But, according to Wigwag, the American public has perfect information when it goes to vote, Israel is a high priority for them, and AIPAC plays no role whatsoever in biasing elections. According to Wigwag, the Jewish lobby had nothing to do with the fact that Democratic voters in Colorado, a state with virtually no Jews, had a choice between two Jewish candidates. Or that other states with virtually no Jews–Wisconsin, Minnesota, Vermont and Oregon–all ended up electing Jewish Senators, merely because of their immense solidarity with Israel.
    What crap!

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  11. DonS says:

    “Your problem, Steve is that while you may not believe in that kind of unconditional relationship, the American people do.”
    Yeah, it’s right at the top of the electorate’s concerns. Way ahead of jobs, the economy, health care. But only if you look at the American political process through the eyes of an Israel Firster. But, of course, what Wig wag is referring to is not common schlump voter — who is only the victim in this game –but the importance of Israel to the all important Jewish high roller donor class, particularly in her little S. Florida enclave. And so, we return to the unholy impact of AIPAC on the American electoral and governing process.
    So we wouldn’t want to use a word as strong as ‘traitor’ for Wig wag and her ilk. Maybe something like subversive.

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  12. WigWag says:

    “Israel wants to feel that it has unconditional support from the United States no matter what options it chooses — no matter whether it sets a temperature that is conducive to peace talks or not. I don’t believe in that kind of unconditional relationship.” (Steve Clemons)
    Your problem, Steve is that while you may not believe in that kind of unconditional relationship, the American people do.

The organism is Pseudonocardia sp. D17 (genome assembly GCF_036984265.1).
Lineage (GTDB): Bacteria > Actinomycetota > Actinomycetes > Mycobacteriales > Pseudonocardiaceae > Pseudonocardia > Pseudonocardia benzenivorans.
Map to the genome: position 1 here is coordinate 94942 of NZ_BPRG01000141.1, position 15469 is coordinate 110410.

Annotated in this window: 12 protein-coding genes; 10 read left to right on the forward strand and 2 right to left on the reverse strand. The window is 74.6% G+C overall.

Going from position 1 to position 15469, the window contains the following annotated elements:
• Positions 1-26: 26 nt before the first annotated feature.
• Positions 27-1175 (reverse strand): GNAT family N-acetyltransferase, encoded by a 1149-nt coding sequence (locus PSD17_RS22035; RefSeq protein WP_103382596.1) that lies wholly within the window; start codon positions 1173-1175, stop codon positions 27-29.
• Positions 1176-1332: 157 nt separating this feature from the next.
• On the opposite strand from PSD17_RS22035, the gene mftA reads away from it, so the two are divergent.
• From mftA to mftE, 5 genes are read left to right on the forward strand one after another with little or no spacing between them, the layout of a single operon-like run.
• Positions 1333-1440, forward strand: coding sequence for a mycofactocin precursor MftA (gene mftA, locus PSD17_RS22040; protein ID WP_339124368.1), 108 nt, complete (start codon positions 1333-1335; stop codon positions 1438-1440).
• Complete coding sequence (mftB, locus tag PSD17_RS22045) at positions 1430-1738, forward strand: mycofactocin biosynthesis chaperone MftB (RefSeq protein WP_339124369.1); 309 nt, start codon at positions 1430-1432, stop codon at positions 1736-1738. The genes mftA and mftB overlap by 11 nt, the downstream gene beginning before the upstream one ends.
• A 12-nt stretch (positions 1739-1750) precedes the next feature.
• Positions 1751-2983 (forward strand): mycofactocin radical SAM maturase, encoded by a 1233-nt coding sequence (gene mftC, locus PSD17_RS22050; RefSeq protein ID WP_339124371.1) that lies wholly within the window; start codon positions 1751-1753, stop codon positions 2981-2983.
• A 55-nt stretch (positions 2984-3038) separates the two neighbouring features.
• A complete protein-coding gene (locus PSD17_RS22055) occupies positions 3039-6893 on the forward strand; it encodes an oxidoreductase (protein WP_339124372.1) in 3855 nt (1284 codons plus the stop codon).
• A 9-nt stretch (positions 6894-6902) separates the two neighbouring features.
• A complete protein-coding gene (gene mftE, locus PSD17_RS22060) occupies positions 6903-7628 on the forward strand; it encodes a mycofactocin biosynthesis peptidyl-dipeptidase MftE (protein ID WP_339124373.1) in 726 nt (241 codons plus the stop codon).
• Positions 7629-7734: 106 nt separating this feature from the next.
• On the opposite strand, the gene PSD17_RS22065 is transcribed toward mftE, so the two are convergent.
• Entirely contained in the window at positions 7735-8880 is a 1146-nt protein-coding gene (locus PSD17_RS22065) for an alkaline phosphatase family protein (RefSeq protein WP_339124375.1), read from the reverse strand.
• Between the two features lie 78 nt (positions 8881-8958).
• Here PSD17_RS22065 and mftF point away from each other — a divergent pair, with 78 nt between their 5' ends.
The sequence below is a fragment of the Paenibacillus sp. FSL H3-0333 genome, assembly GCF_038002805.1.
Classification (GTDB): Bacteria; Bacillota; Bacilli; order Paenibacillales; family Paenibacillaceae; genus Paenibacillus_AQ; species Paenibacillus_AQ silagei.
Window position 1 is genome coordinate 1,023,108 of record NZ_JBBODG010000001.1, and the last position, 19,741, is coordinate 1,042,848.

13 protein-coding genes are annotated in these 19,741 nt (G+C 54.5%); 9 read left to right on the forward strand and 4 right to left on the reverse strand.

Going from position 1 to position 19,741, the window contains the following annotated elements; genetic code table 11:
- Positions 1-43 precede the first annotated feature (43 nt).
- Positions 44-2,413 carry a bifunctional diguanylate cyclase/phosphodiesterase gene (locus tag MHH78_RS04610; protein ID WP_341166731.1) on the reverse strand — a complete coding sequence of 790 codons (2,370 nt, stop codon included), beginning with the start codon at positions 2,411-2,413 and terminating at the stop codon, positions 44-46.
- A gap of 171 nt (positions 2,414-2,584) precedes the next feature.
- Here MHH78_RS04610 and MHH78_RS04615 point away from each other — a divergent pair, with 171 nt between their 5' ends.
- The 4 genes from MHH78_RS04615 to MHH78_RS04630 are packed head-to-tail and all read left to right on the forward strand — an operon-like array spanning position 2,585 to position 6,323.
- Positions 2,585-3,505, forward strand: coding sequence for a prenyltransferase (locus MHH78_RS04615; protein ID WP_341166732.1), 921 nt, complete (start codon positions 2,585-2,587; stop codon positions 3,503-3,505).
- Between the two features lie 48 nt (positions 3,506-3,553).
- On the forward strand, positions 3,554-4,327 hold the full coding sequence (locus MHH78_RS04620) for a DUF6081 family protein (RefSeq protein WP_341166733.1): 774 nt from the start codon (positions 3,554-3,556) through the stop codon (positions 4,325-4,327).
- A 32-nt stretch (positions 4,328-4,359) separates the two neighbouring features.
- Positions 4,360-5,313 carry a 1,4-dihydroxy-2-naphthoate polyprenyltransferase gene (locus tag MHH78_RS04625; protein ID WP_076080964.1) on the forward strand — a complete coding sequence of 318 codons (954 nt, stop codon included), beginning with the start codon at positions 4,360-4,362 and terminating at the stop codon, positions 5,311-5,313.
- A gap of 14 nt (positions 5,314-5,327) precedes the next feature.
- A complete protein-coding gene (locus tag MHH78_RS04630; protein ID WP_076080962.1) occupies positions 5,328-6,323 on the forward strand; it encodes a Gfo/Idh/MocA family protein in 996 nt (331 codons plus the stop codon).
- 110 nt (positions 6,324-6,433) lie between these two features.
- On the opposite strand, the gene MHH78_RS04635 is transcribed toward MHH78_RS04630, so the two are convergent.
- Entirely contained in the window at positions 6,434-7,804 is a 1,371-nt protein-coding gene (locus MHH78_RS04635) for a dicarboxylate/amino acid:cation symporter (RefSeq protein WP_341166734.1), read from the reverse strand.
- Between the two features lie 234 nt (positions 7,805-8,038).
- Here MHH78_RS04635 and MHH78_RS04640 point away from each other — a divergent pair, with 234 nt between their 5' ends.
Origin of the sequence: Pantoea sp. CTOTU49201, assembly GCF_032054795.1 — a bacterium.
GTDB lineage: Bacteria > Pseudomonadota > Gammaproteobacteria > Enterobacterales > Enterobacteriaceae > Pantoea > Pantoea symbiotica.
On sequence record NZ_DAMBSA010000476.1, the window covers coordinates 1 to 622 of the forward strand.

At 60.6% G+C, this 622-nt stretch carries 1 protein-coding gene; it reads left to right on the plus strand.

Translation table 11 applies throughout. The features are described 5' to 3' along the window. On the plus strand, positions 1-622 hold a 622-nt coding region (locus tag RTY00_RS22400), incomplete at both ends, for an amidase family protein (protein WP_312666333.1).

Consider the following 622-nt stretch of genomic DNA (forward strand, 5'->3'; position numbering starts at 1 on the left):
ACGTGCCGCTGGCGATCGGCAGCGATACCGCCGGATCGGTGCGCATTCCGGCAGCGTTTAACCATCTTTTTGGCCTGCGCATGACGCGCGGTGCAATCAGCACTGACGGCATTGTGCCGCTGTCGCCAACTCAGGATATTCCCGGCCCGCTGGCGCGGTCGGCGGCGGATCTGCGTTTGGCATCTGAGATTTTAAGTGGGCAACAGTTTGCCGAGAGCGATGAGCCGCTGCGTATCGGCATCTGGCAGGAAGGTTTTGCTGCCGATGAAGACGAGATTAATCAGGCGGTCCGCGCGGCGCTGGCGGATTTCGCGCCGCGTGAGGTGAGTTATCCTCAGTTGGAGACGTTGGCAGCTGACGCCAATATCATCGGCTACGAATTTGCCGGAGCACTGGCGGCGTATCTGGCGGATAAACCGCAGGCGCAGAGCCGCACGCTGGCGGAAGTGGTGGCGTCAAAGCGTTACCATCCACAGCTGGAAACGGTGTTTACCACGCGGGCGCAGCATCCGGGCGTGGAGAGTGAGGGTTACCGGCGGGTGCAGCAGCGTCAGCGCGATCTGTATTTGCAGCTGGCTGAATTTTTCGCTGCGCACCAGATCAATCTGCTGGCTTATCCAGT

In the only poll that actually matters, the American people overwhelmingly elected a large majority of members of the House of Representatives who are, if anything, to the right of Netanyahu on the Israeli-Palestinian relationship.
    Amazingly, they also just elected a United States Senate that is even more Pro-Israel and more anti-Palestinian than the Senate that just concluded its term. One of the few Senate candidates to actually agree with you about unconditional support for Israel, Joe Sestak, went down to an ignoble defeat to a Republican candidate widely considered unelectable just a few short years ago. And it wasn’t that Sestak’s position on Israel was irrelevant; it became a major campaign issue that contributed to his defeat.
    When the American people elected Barack Obama they elected a President who pretended to be pro-Israel even though after the election he changed his tune. In fact, the reason that Obama won’t have his UN delegate vote for a resolution that he undoubtedly agrees with, is because he fears the political consequences from defying the inclination of the American people to offer Israel support that is undcondtional and iron clad.
    Respectfully, it doesn’t matter what you or what former diplomats or what various journalists and bloggers think. As long as Americans keep supporting candidates who do believe in unconditional support of Israel the Israelis will keep getting nearly unconditional support.
    I know you don’t like it; but it’s called Democracy. As you know, we have it in the United States and Israel; it’s virtually absent from the Arab world.

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  13. Carroll says:

    Let’s not be silly–
    Ahmadinejad spouting off is about the same as those government payroll Rabbis in Israel who publish books calling for all non Jews to be killed and the Jewish and Israeli politicians who ‘deny’ Palestine or Palestinians ‘exist’.
    The world is much more interested in what people actually ‘do’. Ahmadinejad’s babbling is minor compared to say– Israel dropping white phosphorus all over Al Quds Hospital in Gaza or it’s many other similar acts.
    Actually it’s crazy to think you can control what people say about you in any way other than changing your own behavior.

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  14. WigWag says:

    “I think that some of Makovsky’s formula for land swaps needs tweaking (here is interactive map) — but it’s an important contribution that could lead the debate out of the endless convulsions over illegal settlement growth.” (Steve Clemons)